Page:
The whole of the research on this topic has some very, very serious methodological flaws, which mean there is currently surprisingly little evidence that video games or expert gamers are somehow 'special'. In particular, there are serious concerns regarding demand characteristics.
Don't just take my word for it, take a look at the extremely comprehensive and detailed paper by Boot et al. (2011).
It's open access, too!
Here's a choice quote:
One possible factor that could lead to the spurious conclusion of
gaming beneﬁts on cognition is differential expectations for experts
and novices. If gamers are recruited to a study because of their
gaming experience, they might expect to perform well because of their
expertise, and a belief that you should perform well can inﬂuence
performance on measures as basic as visual acuity (Langer et al.,
2010). Imagine that you are recruited to participate in a study
because of your gaming expertise, and the study consists of game like
computer tasks. If you know you have been recruited because you are an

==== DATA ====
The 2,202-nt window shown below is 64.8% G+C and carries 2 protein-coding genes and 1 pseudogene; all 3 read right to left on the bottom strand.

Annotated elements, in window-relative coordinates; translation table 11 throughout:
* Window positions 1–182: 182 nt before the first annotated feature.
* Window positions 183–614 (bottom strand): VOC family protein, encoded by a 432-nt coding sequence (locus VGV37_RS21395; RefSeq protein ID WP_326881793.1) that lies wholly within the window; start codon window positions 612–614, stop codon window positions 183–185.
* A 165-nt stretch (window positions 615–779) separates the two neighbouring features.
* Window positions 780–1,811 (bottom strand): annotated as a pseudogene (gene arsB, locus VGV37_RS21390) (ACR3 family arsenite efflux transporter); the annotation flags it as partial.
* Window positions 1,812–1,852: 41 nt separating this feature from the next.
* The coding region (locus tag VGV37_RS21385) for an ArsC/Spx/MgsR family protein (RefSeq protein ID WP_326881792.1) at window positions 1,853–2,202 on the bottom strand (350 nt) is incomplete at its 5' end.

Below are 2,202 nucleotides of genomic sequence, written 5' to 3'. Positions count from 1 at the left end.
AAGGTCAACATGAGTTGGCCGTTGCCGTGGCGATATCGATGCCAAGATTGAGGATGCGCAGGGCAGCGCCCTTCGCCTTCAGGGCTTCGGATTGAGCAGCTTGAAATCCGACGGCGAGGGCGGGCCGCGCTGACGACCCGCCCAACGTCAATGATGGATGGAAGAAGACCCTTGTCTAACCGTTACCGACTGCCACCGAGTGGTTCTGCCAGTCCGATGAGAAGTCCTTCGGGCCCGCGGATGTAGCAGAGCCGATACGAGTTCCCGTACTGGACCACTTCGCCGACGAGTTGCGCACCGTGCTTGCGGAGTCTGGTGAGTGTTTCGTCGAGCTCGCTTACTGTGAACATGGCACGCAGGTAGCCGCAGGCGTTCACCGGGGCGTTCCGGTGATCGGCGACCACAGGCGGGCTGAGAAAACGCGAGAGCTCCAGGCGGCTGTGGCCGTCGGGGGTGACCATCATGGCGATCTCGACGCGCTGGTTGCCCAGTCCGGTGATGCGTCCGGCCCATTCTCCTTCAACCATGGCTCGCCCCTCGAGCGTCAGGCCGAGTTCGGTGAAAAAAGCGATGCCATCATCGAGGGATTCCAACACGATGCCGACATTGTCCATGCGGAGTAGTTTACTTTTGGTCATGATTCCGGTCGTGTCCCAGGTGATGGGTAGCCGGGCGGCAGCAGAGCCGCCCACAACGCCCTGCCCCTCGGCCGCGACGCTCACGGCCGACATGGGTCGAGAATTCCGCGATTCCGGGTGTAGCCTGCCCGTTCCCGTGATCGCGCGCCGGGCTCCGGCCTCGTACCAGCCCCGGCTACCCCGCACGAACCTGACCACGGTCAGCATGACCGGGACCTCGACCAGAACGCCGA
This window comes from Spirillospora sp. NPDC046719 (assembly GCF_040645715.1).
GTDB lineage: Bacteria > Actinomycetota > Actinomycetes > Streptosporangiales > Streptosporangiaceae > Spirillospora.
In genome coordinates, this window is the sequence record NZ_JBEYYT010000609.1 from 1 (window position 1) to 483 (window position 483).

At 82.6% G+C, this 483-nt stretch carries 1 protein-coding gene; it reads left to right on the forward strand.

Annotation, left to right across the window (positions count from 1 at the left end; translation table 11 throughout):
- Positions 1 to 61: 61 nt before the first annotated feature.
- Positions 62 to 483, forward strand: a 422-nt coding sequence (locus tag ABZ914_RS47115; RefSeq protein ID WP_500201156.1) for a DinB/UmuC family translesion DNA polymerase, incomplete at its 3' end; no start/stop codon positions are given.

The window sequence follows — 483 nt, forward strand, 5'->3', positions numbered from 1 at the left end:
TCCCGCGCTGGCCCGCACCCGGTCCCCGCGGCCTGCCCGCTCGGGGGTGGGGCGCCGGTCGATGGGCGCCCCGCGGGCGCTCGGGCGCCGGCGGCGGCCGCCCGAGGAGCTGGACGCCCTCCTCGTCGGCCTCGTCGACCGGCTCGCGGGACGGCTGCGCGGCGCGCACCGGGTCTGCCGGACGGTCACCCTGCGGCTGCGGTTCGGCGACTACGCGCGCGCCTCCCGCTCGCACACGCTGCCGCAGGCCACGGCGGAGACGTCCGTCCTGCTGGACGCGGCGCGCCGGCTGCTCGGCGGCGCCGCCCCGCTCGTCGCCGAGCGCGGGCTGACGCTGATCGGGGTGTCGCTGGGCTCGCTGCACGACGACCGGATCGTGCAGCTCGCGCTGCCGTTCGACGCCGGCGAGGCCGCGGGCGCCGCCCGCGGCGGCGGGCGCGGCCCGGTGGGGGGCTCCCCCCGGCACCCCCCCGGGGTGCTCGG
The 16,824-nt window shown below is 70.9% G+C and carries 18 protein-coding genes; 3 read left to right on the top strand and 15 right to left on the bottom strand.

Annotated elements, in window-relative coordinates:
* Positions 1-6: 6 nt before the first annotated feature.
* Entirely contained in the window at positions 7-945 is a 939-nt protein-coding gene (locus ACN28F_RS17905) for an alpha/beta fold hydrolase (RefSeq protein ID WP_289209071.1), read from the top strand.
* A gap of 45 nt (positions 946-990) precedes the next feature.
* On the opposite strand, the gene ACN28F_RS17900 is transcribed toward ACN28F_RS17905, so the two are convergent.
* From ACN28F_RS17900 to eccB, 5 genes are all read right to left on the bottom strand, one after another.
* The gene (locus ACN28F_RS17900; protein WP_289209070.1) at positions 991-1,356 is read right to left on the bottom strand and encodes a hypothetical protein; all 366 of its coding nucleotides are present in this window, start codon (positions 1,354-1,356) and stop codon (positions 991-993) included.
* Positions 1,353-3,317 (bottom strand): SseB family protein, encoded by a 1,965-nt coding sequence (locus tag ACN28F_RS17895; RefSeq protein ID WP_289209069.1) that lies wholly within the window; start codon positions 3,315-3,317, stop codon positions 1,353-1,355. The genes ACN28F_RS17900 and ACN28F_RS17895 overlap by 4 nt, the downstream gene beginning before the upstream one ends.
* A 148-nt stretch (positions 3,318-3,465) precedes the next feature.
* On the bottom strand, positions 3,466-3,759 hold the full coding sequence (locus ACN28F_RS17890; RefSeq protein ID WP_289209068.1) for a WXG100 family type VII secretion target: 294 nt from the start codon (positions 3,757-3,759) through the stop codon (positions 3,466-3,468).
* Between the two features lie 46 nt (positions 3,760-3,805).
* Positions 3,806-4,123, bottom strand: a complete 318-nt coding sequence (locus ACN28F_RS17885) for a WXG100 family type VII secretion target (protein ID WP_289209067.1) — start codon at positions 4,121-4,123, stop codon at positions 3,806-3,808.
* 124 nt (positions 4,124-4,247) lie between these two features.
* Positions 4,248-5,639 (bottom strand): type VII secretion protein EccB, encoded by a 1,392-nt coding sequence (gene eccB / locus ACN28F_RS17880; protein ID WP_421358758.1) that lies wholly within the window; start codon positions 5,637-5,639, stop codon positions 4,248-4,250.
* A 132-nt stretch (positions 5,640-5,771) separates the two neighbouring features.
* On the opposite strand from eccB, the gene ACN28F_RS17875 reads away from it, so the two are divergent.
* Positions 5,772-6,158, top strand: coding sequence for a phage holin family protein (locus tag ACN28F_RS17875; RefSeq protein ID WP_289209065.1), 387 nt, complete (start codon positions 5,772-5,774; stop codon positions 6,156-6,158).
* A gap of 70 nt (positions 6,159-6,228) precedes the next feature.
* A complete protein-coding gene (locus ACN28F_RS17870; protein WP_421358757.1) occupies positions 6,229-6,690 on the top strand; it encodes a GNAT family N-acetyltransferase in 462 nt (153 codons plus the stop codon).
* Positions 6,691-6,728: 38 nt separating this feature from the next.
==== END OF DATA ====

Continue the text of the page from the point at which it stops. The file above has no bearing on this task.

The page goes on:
expert, the demand characteristics of the experimental situation will
motivate you to try to perform well. In contrast, a non-gamer selected
without any mention of gaming will not experience such demand
characteristics, so will be less motivated. Any difference in task
performance, then, would be analogous to a placebo effect.
studies comparing expert and novice gamers either neglect to report
how subjects were recruited or make no effort to hide the nature of
the study from participants. Many studies recruit experts through
advertisements explicitly seeking people with game experience,
thereby violating a core principle of experimental design and
introducing the potential for differential demand characteristics
(Boot et al., 2008;Colzato et al., 2010;[Karle et al., 20104). The
problem is ampliﬁed because gamers often are familiar with media and
blog coverage of the beneﬁts of gaming, so they expect to perform better when they have been recruited for their gaming expertise.
Boot, W. R., Blakely, D. P., & Simons, D. J. (2011). Do action video games improve perception and cognition?. Frontiers in psychology, 2.
Boot, W. R., Kramer, A. F., Simons, D. J., Fabiani, M., and Gratton, G. (2008). The effects of video game playing on attention, memory, and executive control. Acta Psychol. (Amst.) 129, 387–398.
Colzato, L. S., van Leeuwen, P. J. A., van den Wildenberg, W. P. M., and Hommel, B. (2010). DOOM’d to switch: superior cognitive flexibility in players of first person shooter games. Front. Psychol. 1, 1–5.
Karle, J. W., Watter, S., and Shedden, J. M. (2010). Task switching in video game players: benefits of selective attention but not resistance to proactive interference. Acta Psychol. (Amst.) 134, 70–78.